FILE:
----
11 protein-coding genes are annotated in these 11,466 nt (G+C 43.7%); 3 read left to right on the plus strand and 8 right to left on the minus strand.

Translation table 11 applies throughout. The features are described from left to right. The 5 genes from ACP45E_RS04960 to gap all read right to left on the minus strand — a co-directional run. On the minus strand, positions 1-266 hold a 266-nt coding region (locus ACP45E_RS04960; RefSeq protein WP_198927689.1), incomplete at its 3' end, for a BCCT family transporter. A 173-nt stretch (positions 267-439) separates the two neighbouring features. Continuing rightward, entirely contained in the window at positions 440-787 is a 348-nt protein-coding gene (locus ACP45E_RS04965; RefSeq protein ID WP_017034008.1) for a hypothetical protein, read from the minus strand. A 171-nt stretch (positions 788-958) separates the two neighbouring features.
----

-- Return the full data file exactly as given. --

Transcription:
11 protein-coding genes are annotated in these 11,466 nt (G+C 43.7%); 3 read left to right on the plus strand and 8 right to left on the minus strand.

Translation table 11 applies throughout. The features are described from left to right. The 5 genes from ACP45E_RS04960 to gap all read right to left on the minus strand — a co-directional run. On the minus strand, positions 1-266 hold a 266-nt coding region (locus ACP45E_RS04960; RefSeq protein WP_198927689.1), incomplete at its 3' end, for a BCCT family transporter. A 173-nt stretch (positions 267-439) separates the two neighbouring features. Continuing rightward, entirely contained in the window at positions 440-787 is a 348-nt protein-coding gene (locus ACP45E_RS04965; RefSeq protein ID WP_017034008.1) for a hypothetical protein, read from the minus strand. A 171-nt stretch (positions 788-958) separates the two neighbouring features.